By Stu Hackel
This memorable first round moves on Wednesday night to the first of three Game 7s in the Eastern Conference when a pair of marquee clubs square off in Boston: the Stanley Cup champion Bruins and the newly-minted defensive strong boys/former offensive dynamo Washington Capitals.
Had it not been for the five straight overtime games between the Coyotes and Blackhawks, this would be hailed as clearly the opening round’s tightest series. Three matches have gone to extra time and of the total 387 minutes 31 seconds played in the six games, the teams have been tied for 268: 54 of them. Washington has led for 74:14; Boston for 44:23. The only two-goal lead, which the Caps had in Game 5, lasted all of 2:54. In a postseason that has seen many see-saw lead changes, this series has had none.
Additionally, each team has scored 14 goals. But most notably, this is the first playoff matchup in Stanley Cup history ever to have its first six games all decided by one-goal margins.
The runaway star has been Caps rookie goaltender Braden Holtby, whose first six games of NHL playoff action have seen him play as well as, if not better than, Boston counterpart Tim Thomas, last year’s Conn Smythe Trophy-winner as playoff MVP. Saves by the 22-year-old Holtby like this one in Game 5 have haunted the B’s:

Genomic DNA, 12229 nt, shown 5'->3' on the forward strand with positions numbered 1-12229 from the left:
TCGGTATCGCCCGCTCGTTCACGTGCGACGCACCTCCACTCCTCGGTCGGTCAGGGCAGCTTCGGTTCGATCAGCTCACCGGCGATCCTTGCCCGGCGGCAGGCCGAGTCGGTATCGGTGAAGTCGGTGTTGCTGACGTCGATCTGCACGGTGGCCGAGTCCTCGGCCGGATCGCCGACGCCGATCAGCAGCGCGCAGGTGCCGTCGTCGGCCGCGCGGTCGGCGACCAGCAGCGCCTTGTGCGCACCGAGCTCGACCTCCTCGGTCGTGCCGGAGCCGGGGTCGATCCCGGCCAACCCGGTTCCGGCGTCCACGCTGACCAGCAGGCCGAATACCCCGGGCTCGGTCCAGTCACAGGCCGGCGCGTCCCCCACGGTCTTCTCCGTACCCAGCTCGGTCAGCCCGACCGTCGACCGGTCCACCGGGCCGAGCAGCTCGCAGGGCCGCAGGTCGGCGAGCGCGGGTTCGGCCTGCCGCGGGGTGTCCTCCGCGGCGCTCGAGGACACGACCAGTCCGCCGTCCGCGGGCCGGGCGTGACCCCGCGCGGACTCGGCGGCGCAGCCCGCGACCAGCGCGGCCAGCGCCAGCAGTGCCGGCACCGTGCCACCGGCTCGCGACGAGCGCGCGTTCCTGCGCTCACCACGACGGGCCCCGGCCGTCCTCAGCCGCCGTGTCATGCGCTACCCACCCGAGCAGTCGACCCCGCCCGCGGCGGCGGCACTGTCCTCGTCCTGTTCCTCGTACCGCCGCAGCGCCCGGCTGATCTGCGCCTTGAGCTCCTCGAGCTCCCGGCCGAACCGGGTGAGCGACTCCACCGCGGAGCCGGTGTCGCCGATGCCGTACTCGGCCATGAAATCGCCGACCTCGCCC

Considering that Washington has abandoned its firewagon hockey identity and gone into passive resistance mode, the play of Holtby – or whoever their goaltender was going to be – was an essential factor if it were to have a chance to beating a battle-hardened Boston team that showed its resiliency during its Cup run last season. After injuries hit goalies Tomas Vokoun and Michal Neuvirth, and the job fell to Holtby, the Caps have proved to be just as able as the Bruins to recover from adversity and play well.
“Both teams are just really resilient and I think both teams have a lot of character,” Bruins forward Bard Marchand said after practice on Tuesday. “And when you have guys like that in the room and on the ice, a little momentum swing won’t affect guys and they can bounce back fairly quickly from it.”
Still, Holtby and his teammates nearly closed out the series on home ice on Sunday, only to fall in overtime on this terrific goal by another young star, Boston’s Tyler Seguin.
It was the fourth time that the road team came away with the victory but — even though the road teams are 28-17 so far this spring – when a team squanders their chance to knock out an opponant on home ice and has to try it again on the road in a Game 7, it’s a far more formidable task.
The 20-year-old Seguin, who had some eye-popping performances last spring, seized a good time to have his best game of the round. Many of the key B’s have been inconsistent in this series. Seguin’s linemates also have struggled. Big, tough Milan Lucic has often seemed distracted by the Caps’ close checking, and center David Krejci, like Lucic, has been limited to only three points. The absence of Nathan Horton, out since January with a concussion, and in whose spot Seguin now skates, has had an impact on their effectiveness. Thomas, while still quite good, is less sharp than he was last spring. Center Patrice Bergeron has been slowed by an upper body injury that’s prevented him from taking faceoffs, one of the strengths of his excellent all-around game. Marchand has only a goal and an assist, both coming in Game 5, and seems less brash than he can be.